This gamesboard may be considered as a product of the late 16th century Venetian interest in what was known as Persian style decoration. There is certainly a neat congruence between the use of 'Persian lapis lazuli' and gilded moresque decoration 'in the Persian style'. The likely design of the gamespieces that would have accompanied the board remains a matter for speculation; possibly they would have been cut and carved in hardstone or exotic hardwood, like the veneers and mouldings used on the board.

Lent to the exhibition Lapis Lazuli – Magical Blue, Museo degli Argenti, Florence, 9 June – 11 October 2015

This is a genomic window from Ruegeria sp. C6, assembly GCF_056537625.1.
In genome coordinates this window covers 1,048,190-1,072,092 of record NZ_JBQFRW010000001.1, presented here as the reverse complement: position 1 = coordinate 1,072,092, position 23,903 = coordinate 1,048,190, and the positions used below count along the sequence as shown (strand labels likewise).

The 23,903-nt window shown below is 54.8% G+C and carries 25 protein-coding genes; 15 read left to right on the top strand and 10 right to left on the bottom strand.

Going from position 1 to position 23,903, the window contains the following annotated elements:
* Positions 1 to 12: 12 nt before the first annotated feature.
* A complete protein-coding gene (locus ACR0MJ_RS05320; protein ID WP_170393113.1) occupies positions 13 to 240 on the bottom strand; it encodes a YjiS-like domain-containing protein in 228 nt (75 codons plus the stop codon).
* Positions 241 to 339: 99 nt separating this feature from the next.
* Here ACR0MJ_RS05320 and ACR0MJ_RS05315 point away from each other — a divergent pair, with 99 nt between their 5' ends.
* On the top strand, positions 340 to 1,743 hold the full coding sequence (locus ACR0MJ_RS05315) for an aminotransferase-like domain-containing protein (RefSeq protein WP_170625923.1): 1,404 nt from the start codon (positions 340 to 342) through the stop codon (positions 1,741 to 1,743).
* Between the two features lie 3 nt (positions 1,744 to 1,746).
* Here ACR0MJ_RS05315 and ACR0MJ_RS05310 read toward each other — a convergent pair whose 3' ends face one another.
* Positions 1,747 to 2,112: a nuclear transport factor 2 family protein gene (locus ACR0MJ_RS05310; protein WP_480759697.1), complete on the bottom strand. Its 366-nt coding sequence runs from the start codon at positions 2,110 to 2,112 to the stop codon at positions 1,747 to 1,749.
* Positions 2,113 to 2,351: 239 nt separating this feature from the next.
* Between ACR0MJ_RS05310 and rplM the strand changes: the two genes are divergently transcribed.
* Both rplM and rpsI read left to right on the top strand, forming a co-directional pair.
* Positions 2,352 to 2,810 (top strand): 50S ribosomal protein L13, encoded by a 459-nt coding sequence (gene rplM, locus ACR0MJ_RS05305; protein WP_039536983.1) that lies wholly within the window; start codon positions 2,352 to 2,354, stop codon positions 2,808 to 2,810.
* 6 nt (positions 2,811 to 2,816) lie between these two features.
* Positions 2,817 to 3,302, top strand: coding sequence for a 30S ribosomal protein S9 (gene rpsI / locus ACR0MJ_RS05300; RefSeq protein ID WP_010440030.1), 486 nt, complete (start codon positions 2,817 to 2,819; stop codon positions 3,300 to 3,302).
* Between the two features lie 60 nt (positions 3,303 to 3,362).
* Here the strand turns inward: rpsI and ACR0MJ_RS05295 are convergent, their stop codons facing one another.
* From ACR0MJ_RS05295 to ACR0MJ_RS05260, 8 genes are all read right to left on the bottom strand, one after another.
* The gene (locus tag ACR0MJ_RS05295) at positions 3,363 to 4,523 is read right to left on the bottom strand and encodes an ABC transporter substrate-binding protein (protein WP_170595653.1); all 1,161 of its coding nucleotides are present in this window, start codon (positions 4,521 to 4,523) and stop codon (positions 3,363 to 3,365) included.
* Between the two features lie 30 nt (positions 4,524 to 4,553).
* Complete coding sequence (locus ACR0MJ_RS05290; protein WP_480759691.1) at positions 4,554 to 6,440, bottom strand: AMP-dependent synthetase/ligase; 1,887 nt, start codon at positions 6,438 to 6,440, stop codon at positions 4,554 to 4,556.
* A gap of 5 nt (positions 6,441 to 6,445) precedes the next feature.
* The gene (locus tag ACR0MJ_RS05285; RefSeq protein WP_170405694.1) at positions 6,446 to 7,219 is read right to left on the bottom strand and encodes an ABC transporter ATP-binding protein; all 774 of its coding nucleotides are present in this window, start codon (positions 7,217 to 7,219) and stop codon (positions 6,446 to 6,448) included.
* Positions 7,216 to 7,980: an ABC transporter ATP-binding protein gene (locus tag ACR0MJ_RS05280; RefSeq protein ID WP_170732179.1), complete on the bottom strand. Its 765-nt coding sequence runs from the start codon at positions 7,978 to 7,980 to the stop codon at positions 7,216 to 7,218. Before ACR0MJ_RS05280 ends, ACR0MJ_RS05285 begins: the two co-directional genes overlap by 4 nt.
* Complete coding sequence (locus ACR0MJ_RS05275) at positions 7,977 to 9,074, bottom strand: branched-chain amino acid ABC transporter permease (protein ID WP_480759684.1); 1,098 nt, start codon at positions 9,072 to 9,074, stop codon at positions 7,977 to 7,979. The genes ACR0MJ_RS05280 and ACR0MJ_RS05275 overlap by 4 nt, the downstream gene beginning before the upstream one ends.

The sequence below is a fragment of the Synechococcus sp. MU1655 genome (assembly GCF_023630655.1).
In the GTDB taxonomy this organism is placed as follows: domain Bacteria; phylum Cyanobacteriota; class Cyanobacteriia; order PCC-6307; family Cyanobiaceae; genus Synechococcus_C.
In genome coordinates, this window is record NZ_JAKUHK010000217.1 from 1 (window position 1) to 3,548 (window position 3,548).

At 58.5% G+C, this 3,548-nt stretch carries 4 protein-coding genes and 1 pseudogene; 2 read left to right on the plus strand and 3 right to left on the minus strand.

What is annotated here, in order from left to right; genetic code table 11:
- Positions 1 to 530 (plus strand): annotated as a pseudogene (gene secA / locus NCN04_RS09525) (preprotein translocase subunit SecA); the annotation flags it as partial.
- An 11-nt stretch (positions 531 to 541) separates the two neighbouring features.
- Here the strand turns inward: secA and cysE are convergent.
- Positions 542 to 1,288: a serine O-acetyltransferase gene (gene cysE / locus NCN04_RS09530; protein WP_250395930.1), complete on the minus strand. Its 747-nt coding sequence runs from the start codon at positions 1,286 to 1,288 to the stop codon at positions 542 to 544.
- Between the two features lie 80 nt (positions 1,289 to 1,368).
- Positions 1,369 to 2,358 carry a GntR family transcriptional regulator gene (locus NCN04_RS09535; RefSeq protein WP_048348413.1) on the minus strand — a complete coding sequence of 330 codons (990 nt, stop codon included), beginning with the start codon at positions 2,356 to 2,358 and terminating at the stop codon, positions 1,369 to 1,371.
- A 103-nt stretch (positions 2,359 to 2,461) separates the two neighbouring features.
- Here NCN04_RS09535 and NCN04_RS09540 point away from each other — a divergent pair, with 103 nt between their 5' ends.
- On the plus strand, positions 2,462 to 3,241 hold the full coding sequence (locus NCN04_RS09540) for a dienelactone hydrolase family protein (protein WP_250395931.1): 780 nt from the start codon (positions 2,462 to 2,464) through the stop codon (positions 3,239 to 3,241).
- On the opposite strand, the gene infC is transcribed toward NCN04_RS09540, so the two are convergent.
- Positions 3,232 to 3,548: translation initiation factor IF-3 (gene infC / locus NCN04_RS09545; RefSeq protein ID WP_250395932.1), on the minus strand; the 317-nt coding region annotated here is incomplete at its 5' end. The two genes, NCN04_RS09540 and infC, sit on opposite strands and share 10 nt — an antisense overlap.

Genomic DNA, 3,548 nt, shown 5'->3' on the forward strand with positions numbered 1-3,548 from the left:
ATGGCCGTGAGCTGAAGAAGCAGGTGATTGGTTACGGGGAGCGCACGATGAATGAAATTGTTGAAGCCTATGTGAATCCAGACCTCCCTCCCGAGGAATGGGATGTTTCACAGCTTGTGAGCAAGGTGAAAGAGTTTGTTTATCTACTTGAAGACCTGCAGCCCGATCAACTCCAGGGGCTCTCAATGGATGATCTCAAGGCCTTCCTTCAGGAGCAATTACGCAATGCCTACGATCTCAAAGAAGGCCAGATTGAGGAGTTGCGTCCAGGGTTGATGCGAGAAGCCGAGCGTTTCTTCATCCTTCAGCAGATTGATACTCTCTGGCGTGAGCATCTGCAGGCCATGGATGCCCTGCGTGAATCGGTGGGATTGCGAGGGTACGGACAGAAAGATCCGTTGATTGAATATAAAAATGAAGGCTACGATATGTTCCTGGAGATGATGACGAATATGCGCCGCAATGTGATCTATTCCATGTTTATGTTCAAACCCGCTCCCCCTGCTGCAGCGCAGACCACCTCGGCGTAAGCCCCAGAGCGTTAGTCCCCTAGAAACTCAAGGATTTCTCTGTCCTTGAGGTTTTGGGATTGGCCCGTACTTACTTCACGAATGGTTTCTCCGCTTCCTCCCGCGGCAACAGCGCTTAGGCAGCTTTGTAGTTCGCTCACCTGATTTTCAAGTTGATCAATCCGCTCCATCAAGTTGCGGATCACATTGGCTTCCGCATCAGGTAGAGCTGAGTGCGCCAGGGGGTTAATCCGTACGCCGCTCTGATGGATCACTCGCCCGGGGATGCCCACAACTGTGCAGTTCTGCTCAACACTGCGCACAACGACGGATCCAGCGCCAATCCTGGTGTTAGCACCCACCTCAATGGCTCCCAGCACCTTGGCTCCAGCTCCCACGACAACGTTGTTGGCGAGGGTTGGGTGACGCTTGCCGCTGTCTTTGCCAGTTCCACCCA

Historical context note

Lapis lazuli is characterised by its intense deep-blue colours, and by specks of tiny, sometimes auriferous pyrite crystals that create a sparkling effect. Some less pure varieties have white or grey specks due to the presence of calcareous matter. Although less valuable, these varieties were useful in decorative hardstone work. During the renaissance the most intense and uniformly coloured variety came from Badakshan in Afghanistan and was called 'Persian lapis lazuli'. Other, more speckled varieties were obtained in France (and from the end of the eighteenth century Russia became the main exporter to Europe).
(Taken mainly from Anna Maria Giusti: Pietre Dure - Hardstone in Furniture and Decorations. (London, 1992), p. 270)